Put Yourself In Another's (Bike) Shoes

Evan Manvel

The Oregon House Judiciary Committee is scheduled to hold a hearing on Rep. Mike Schaufler’s House Bill 2602 next week. The bill sets up a Class D traffic violation ($90) if, “A person operates a bicycle … while wearing a listening device that is capable of receiving telephonic communication, radio broadcasts or recorded sounds.”

Rep. Schaufler told BikePortland:

“I just saw some guy driving down the street on their bike with their headphones on and thought, ‘He could get run over.’ It’s a safety issue. It’s pretty cut and dry. It’s a very simple, very basic concept.”

As H.L. Mencken said, "For every problem there is a solution which is simple, clean and wrong.”

First, the bill singles out people riding bikes, ignoring people who walk, who are in many more traffic crashes and much more likely to be wearing headphones. Second, the bill creates a much stricter standard for people on bikes than people in cars, who cause orders of magnitude more distracted and deadly crashes. If the bill also required us to drive in radio-free convertibles with the top down, it might seem equitable. Third, the bill addresses the wrong side of the equation. If “he could get run over,” then we should address the behaviors of those doing the running over, instead of person on the bike. Fourth, there’s no allowance for what might be an acceptable noise level – it covers all sound. Fifth, while most agree blasting music while biking is a bad idea, that doesn’t mean enacting a law is a fair or effective way to change that behavior. Sixth, by making bicycling less enjoyable, it could result in more driving, pollution, and costs to the state. And so forth.

Yet my main concern is Rep. Schaufler introduced a bill to change someone else’s experience, without seeming to understand that experience himself.

That’s a concern Western Oregon legislators often hear when introducing bills to limit studded tires or regulate hunting practices -- “You don’t understand Eastern Oregon.” Rep. Schaufler apparently proposed a law based not on data or his personal knowledge, but on his instinctive reaction to a single person wearing headphones.

As a contrast, consider the work last session by Rep. Jefferson Smith (D-East Portland) and Rep. Bob Jenson (R-Pendleton) to reform water laws. Rep. Smith spent time on the ground in Eastern Oregon talking with local farmers and ranchers, and the legislature passed a historic reform of our water laws with bipartisan support.

Some have suggested Rep. Schaufler attend a listen-off. Rep. Schaufler would drive a current model car, designed to eliminate sounds from the outside (that alert him to other traffic and signs of danger), with the radio on, and traveling at an average car speed. Another citizen gets to be on a bicycle wearing headphones and traveling at average bike speed. The two are subject to a series of sounds and dangers and identify them – if they can. Afterward, participants would discuss their relative awareness of their surroundings.

Such experiences can change our minds. In 2009, the House heard a bill to change Oregon’s stop sign law to mirror the 30-year-old Idaho stop sign law, and allow cyclists to slow down instead of coming to a complete stop (fabulous video here). At the hearing, Rep. Nick Kahl said (paraphrased) “Last week I was opposed to this bill. This weekend I happened to buy a bicycle and biked around my neighborhood. Now I understand the bill and support it.” Unfortunately, not all legislators had the chance to do the same, and the bill died.

As the session continues, I urge legislators and advocates alike to work to put ourselves in the shoes of those affected by laws we’re considering. We may learn our basic concepts aren’t so cut and dry after all.

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    or he could ask bicyclists. i ride with both earbuds and a helmet mirror. i can hear cars approaching, but i never -- never! -- depend on that sound. i have no way to know what any noise behind me is: a car approaching, or driving away, or exploding. what matters is what you can see. my mirror is my #3 safety device (1: helmet, 2: lights). the music does not distract me (or podcasts) -- at least no more than it does in a car. and since i am far more vulnerable on a bike than in a car (which i learned first-hand Dec 2008, when a car made an illegal left turn and sent me to the hospital for 5 days), i pay extreme attention to what is around me. hence the mirror. the earbuds do not distract me & they do not keep me from hearing what i need to hear.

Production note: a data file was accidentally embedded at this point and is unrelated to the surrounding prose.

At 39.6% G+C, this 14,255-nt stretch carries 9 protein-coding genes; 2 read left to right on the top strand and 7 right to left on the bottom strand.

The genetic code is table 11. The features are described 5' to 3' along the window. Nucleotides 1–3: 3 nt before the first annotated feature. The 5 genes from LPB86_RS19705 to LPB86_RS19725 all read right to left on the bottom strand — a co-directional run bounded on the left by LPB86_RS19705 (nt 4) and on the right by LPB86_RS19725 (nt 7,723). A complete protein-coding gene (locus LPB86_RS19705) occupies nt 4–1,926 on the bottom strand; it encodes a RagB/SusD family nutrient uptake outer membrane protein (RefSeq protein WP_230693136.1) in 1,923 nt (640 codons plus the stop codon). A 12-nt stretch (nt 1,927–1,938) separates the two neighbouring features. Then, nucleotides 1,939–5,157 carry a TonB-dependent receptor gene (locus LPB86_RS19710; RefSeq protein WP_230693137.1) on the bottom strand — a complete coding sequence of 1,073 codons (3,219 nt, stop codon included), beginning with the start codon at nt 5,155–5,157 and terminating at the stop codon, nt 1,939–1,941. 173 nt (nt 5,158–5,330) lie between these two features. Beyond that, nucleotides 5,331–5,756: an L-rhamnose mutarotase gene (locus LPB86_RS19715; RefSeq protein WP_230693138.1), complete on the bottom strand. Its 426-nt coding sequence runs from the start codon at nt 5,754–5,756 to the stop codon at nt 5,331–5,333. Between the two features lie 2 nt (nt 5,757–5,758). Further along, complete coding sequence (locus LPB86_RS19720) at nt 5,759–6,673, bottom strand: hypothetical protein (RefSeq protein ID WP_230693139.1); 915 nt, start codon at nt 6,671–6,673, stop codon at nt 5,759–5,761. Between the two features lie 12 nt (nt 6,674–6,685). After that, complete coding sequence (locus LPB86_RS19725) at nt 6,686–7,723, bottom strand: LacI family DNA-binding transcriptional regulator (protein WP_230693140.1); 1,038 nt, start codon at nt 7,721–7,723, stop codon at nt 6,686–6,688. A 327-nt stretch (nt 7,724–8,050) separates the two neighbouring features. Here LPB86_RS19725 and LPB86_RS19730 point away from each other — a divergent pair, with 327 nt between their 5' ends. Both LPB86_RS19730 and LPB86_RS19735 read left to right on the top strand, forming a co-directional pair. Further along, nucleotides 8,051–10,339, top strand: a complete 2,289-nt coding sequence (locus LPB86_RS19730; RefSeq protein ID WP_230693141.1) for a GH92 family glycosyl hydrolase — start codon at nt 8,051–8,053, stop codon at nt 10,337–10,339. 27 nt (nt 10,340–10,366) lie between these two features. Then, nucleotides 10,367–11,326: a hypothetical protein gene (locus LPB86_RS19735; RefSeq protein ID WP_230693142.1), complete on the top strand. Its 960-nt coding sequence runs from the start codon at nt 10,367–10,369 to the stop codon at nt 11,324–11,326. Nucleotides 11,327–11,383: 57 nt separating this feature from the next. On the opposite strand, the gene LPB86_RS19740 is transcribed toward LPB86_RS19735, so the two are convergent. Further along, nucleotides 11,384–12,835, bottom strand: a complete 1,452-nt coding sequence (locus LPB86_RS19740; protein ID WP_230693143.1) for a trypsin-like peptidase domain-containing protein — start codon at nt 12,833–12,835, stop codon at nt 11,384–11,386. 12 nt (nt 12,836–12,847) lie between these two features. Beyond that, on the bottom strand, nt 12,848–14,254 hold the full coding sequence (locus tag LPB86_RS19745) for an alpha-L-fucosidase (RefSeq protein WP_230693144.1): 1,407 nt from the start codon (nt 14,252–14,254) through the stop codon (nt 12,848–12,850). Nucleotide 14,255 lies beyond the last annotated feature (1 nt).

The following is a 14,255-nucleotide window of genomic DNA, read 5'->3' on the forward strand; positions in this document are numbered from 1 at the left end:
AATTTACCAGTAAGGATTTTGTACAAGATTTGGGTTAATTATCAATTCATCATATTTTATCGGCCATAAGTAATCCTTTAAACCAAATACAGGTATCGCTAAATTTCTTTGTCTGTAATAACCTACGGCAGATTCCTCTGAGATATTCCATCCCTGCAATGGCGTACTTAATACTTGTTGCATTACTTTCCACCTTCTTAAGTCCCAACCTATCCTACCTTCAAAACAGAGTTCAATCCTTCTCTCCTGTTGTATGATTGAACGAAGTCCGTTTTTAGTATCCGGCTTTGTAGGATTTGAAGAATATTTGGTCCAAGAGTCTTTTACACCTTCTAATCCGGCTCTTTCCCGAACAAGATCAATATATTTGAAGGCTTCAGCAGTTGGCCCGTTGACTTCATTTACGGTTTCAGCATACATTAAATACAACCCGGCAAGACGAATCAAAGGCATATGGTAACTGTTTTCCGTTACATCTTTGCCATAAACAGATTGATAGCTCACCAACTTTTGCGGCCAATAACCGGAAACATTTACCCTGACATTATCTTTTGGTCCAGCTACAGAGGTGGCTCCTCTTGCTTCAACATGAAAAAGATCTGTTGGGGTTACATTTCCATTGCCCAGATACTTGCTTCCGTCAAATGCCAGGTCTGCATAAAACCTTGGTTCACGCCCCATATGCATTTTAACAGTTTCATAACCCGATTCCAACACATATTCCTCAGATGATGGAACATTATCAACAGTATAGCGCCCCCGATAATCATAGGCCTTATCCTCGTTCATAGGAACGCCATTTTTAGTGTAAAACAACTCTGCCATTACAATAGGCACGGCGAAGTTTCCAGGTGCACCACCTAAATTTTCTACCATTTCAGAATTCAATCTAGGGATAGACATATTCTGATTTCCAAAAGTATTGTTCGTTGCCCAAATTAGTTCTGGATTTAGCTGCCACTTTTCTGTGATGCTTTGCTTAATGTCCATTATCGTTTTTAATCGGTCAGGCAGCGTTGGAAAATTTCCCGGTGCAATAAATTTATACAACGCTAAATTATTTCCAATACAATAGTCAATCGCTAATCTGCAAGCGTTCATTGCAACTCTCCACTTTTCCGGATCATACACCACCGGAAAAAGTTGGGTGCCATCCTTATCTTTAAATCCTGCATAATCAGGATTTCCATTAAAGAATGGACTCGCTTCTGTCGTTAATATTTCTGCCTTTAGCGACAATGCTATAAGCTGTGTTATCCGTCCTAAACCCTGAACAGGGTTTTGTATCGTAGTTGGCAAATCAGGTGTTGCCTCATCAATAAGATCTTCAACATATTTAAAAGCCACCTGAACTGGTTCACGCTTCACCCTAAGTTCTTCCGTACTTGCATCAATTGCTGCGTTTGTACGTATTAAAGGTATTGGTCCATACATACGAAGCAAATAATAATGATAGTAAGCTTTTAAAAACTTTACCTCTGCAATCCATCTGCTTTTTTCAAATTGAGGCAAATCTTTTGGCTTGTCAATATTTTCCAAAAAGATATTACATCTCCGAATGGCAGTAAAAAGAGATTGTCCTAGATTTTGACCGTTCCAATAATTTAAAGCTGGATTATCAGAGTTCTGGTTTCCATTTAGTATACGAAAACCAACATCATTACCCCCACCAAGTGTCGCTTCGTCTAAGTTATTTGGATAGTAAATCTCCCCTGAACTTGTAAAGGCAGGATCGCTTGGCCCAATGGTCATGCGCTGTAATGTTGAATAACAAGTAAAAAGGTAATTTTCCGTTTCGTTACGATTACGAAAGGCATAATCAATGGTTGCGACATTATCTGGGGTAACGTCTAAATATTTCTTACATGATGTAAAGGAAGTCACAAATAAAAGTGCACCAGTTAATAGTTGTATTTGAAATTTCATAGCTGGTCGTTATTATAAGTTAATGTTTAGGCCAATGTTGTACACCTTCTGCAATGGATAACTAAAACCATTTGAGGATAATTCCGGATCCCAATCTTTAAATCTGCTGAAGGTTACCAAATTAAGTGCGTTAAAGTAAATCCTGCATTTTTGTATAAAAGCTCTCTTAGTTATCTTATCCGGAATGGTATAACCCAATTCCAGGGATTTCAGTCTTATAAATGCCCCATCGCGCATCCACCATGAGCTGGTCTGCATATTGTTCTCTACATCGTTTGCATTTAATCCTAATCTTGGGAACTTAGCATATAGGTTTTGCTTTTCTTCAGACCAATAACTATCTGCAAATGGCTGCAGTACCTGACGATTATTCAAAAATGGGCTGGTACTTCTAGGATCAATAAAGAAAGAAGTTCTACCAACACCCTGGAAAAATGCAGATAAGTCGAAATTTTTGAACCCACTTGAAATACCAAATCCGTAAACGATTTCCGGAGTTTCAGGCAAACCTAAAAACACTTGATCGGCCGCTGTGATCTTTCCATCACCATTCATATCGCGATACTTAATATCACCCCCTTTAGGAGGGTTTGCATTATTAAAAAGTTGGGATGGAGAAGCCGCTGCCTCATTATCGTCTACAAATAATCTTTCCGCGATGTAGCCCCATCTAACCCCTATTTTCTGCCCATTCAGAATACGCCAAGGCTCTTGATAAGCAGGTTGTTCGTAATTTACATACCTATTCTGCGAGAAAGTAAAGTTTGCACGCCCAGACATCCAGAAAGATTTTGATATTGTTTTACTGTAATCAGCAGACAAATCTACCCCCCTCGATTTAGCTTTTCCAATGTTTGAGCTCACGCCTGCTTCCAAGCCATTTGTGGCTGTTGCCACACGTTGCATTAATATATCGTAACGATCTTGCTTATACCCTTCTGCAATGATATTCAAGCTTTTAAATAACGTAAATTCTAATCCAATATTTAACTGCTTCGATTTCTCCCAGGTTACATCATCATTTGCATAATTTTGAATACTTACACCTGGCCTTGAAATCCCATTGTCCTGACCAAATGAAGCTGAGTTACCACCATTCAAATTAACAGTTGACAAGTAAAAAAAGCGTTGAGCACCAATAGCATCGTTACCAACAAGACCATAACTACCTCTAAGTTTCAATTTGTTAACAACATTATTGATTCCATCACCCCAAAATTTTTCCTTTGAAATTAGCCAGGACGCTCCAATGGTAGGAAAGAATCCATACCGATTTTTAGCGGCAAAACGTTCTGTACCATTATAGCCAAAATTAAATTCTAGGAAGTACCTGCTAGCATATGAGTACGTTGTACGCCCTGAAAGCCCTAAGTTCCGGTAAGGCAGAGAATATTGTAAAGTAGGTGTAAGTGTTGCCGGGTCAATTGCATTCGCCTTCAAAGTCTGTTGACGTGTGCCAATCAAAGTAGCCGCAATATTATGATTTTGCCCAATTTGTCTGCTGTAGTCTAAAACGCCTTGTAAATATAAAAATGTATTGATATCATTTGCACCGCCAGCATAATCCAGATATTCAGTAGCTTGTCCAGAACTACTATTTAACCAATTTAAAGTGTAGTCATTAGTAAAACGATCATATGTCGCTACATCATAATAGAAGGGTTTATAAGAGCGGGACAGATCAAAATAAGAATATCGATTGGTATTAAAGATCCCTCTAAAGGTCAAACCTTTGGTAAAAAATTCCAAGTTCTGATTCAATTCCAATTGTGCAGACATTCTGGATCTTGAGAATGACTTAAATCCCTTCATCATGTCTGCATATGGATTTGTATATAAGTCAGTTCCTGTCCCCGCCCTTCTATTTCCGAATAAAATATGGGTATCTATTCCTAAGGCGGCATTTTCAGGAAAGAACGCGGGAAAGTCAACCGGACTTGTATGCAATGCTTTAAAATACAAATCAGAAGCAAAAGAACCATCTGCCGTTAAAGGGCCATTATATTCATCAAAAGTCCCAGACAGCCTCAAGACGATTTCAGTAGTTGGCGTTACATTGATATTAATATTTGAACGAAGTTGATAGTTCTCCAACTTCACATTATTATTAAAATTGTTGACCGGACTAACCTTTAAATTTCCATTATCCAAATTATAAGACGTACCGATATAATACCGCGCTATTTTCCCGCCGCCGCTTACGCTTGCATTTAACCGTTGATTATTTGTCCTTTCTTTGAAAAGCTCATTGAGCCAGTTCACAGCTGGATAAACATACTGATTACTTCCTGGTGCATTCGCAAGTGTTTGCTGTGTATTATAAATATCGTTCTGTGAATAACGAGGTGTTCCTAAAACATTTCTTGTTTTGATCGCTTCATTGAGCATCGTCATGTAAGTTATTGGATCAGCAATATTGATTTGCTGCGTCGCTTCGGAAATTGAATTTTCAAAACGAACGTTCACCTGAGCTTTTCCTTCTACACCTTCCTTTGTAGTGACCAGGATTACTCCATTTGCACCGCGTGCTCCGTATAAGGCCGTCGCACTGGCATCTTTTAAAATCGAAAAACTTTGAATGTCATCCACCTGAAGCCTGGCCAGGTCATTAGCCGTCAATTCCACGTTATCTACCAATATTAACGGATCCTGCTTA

Rep Schauffler claims to be an avid bicyclist. but he's not an urban bicycle commuter. if he was, he'd know that what we hear as we ride is the least important of all our senses. if i were deaf, i'd be as safe as i am today.

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    Here's my email to the Rep.

    Mr. Schaufler,

    Since the mid 90s I have ridden a bike some 80,000 miles on Oregon roads. I once told a work colleague that I would never listen to music or radio while riding. A few years ago I decided to try it. I listen mostly to NPR/OPB or other talk programming. I discovered that in spite of the added sensory input I still was far more aware of my surroundings when riding a bike compared to being in a car. On the bike and listening to radio I can still hear geese flying overhead, jetliners overhead, dogs barking inside houses, trains passing two miles away, and whether the approaching car is destroying the pavement with studded tires. Most of these noises would not be heard inside a car. I listen to the same type of thing while working. I find that when I'm concentrating on something like problem solving or how I'm going to negotiate the road hazards I'm facing, the audio input is lost. I think placing your suggested restriction on cyclists would be equivalent to forcing motorists to travel with windows open so they can hear better. Thanks for your safety concerns, but in my opinion this is a misguided concern.

    And here's his response:

    Cary, thank you for your thoughtful input. Ideas come and go. In the legislature we respectfully discuss thousands of ideas every session. I very much appreciate your input. I especially appreciate your sharing your personal experience. I wish everyone in this debate were as helpful, respectful and insightful as you. Keep up the good work.

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    We need to outlaw deaf people from driving or cycling.

    /Schaufler "logic"

    (rolls eyes)

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    The biggest problem I see with this proposal is that it singles out one mode of transportation. If you really think wearing headphones while operating a vehicle is a problem then ban it for all modes.